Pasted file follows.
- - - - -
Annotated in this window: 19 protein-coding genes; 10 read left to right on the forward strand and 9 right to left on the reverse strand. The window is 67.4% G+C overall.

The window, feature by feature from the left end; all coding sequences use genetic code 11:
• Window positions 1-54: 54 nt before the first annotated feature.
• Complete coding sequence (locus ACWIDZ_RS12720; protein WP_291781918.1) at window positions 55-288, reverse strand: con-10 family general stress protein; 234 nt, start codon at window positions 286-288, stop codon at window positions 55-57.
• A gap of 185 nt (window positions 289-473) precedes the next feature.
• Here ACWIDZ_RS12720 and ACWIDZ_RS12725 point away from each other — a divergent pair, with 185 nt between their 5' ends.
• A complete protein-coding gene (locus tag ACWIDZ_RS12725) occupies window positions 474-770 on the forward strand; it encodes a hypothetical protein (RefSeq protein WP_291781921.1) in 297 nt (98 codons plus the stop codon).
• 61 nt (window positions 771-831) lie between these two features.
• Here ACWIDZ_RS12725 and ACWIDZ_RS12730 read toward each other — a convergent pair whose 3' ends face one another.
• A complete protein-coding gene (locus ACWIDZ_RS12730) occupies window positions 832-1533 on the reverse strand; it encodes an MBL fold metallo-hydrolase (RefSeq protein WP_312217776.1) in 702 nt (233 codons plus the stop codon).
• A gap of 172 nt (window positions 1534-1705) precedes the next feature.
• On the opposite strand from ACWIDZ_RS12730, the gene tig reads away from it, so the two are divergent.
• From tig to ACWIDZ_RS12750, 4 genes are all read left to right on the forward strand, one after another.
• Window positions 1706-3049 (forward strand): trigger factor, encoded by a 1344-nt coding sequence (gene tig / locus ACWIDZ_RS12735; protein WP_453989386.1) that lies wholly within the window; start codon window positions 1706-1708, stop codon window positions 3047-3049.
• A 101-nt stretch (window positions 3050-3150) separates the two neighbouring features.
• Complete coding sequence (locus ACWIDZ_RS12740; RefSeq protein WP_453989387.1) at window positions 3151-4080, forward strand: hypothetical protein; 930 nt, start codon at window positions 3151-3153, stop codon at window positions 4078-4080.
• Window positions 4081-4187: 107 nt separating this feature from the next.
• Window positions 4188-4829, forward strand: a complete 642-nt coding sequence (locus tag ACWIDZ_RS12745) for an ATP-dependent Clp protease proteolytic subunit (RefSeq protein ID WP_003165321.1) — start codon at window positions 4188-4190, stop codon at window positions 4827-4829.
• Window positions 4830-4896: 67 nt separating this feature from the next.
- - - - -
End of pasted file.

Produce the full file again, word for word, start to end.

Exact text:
Annotated in this window: 19 protein-coding genes; 10 read left to right on the forward strand and 9 right to left on the reverse strand. The window is 67.4% G+C overall.

The window, feature by feature from the left end; all coding sequences use genetic code 11:
• Window positions 1-54: 54 nt before the first annotated feature.
• Complete coding sequence (locus ACWIDZ_RS12720; protein WP_291781918.1) at window positions 55-288, reverse strand: con-10 family general stress protein; 234 nt, start codon at window positions 286-288, stop codon at window positions 55-57.
• A gap of 185 nt (window positions 289-473) precedes the next feature.
• Here ACWIDZ_RS12720 and ACWIDZ_RS12725 point away from each other — a divergent pair, with 185 nt between their 5' ends.
• A complete protein-coding gene (locus tag ACWIDZ_RS12725) occupies window positions 474-770 on the forward strand; it encodes a hypothetical protein (RefSeq protein WP_291781921.1) in 297 nt (98 codons plus the stop codon).
• 61 nt (window positions 771-831) lie between these two features.
• Here ACWIDZ_RS12725 and ACWIDZ_RS12730 read toward each other — a convergent pair whose 3' ends face one another.
• A complete protein-coding gene (locus ACWIDZ_RS12730) occupies window positions 832-1533 on the reverse strand; it encodes an MBL fold metallo-hydrolase (RefSeq protein WP_312217776.1) in 702 nt (233 codons plus the stop codon).
• A gap of 172 nt (window positions 1534-1705) precedes the next feature.
• On the opposite strand from ACWIDZ_RS12730, the gene tig reads away from it, so the two are divergent.
• From tig to ACWIDZ_RS12750, 4 genes are all read left to right on the forward strand, one after another.
• Window positions 1706-3049 (forward strand): trigger factor, encoded by a 1344-nt coding sequence (gene tig / locus ACWIDZ_RS12735; protein WP_453989386.1) that lies wholly within the window; start codon window positions 1706-1708, stop codon window positions 3047-3049.
• A 101-nt stretch (window positions 3050-3150) separates the two neighbouring features.
• Complete coding sequence (locus ACWIDZ_RS12740; RefSeq protein WP_453989387.1) at window positions 3151-4080, forward strand: hypothetical protein; 930 nt, start codon at window positions 3151-3153, stop codon at window positions 4078-4080.
• Window positions 4081-4187: 107 nt separating this feature from the next.
• Window positions 4188-4829, forward strand: a complete 642-nt coding sequence (locus tag ACWIDZ_RS12745) for an ATP-dependent Clp protease proteolytic subunit (RefSeq protein ID WP_003165321.1) — start codon at window positions 4188-4190, stop codon at window positions 4827-4829.
• Window positions 4830-4896: 67 nt separating this feature from the next.